USAmendoza-2-300x200.jpg  - Point Reyes -  Newland, an archaeologist at Sonoma State University and the president of the Society for California Archaeology, was hunting for Native American artifacts, clues about what life was like in coastal California before Europeans arrived. It was easy for him to find them; wind, rain and tides have eroded these cliffs and exposed the ancient trash piles and stone tools. This site and these cultural resources — some of them a thousand years old or more — might not be around for much longer. These pieces of California’s history are in danger of disappearing as the Pacific Ocean claws at the base of this cliff. Sea level rise is accelerating the problem. Newland says there is evidence that people have lived in California for at least 11,000 years, and the soft sandstone cliffs on the coast have always been susceptible to erosion. Traditionally, Tipon said, the tribe would have let the ocean take burial sites, since it was a natural process. But now, with two million or so people visiting the park every year, they can’t leave human remains exposed. Point Reyes contains more than 120 Coast Miwok settlement sites. (The Federated Indians of Graton Rancheria includes both the Coast Miwok and the Southern Pomo people.) The National Park Service works closely with Native Americans to protect graves and other important objects or sites.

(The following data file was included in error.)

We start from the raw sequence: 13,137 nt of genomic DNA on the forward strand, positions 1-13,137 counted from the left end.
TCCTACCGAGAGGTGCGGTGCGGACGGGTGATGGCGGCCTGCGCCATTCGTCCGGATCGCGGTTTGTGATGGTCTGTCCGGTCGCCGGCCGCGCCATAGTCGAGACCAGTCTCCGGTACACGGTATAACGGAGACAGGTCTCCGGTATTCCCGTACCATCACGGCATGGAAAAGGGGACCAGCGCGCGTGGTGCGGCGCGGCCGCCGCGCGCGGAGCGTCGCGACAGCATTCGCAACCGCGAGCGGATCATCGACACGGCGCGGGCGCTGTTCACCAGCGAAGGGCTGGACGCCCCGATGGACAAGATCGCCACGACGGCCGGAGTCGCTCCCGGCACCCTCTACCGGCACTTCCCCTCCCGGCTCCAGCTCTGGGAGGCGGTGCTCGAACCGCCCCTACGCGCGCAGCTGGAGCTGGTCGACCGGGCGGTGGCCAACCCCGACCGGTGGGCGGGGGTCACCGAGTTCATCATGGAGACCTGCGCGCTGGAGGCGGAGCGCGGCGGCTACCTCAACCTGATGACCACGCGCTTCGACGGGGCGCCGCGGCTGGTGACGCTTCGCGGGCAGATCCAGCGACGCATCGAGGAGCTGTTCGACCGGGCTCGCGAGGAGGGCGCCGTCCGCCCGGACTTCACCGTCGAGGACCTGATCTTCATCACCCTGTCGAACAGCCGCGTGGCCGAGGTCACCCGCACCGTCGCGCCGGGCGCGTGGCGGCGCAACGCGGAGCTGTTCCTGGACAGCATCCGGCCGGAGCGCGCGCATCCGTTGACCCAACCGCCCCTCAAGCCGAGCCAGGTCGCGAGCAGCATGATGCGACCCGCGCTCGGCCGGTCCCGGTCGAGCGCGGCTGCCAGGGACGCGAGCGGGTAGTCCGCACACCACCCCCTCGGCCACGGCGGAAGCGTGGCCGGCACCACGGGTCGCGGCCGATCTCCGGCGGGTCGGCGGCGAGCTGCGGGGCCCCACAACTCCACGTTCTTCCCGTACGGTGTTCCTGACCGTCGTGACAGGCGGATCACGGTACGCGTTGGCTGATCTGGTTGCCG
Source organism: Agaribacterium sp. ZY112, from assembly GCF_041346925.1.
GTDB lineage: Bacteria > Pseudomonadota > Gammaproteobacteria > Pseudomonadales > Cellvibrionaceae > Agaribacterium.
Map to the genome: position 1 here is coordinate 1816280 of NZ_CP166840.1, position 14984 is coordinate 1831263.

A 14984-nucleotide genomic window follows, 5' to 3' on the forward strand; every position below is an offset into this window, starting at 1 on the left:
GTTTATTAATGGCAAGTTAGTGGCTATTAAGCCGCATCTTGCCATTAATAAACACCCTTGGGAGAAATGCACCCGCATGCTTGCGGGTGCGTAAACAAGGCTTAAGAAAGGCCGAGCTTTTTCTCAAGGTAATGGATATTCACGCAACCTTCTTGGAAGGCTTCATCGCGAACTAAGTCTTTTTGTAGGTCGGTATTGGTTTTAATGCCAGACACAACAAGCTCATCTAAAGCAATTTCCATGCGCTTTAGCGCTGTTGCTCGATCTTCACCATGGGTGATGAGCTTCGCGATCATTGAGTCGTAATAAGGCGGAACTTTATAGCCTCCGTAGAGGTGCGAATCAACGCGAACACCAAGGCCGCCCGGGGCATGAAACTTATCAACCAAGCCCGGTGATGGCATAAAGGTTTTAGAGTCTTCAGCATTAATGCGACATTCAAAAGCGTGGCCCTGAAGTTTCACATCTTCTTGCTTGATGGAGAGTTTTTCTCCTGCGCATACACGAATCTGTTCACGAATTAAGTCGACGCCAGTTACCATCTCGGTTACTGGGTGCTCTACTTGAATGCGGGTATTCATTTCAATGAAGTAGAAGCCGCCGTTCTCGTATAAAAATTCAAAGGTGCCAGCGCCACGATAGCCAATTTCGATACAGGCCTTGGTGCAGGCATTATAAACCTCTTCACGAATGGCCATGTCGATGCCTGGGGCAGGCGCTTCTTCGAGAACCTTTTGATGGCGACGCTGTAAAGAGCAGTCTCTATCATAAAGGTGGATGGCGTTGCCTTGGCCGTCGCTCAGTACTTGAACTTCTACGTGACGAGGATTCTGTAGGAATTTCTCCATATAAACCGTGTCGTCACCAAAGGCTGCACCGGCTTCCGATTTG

ROYAUME UNI – Colchester - Archaeologists have unearthed a Roman road beneath a former Colchester pub.  A dig at the site of the Stockwell Arms, in West Stockwell Street, has revealed an unexpected glimpse into our history. The discovery could mean historians have to revise their drawings of Colchester circa 40AD, after the road was found three metres away from where they thought it would be. The road would have run from north to south, through the ancient settlement of Camulodunum. The dig has also turned up pottery, plates and a pin believed to be from a piece of Roman jewellery. 


ITALIE2012-07-29t183257z-1-cbre86s1fj800-rtroptp-3-soccer-euro-grid-6x2.jpg Rome - The ancient Colosseum of Rome, where gladiators fought for their lives, is slanting about 40 cm (16 inches) lower on the south side than on the north, and authorities are investigating whether it needs urgent repairs. Professor Giorgio Monti, from La Sapienza's construction technology department, warned there may be a crack in the base below the amphitheatre. "The slab of concrete on which the Colosseum rests, which is like a 13-metre (yard)-thick oval doughnut, may have a fracture inside it," he told the newspaper. He said intervention could be necessary if the concerns are confirmed, along the lines of stabilization work carried out in Pisa, but he said it was too early to judge what kind of intervention would be most suitable.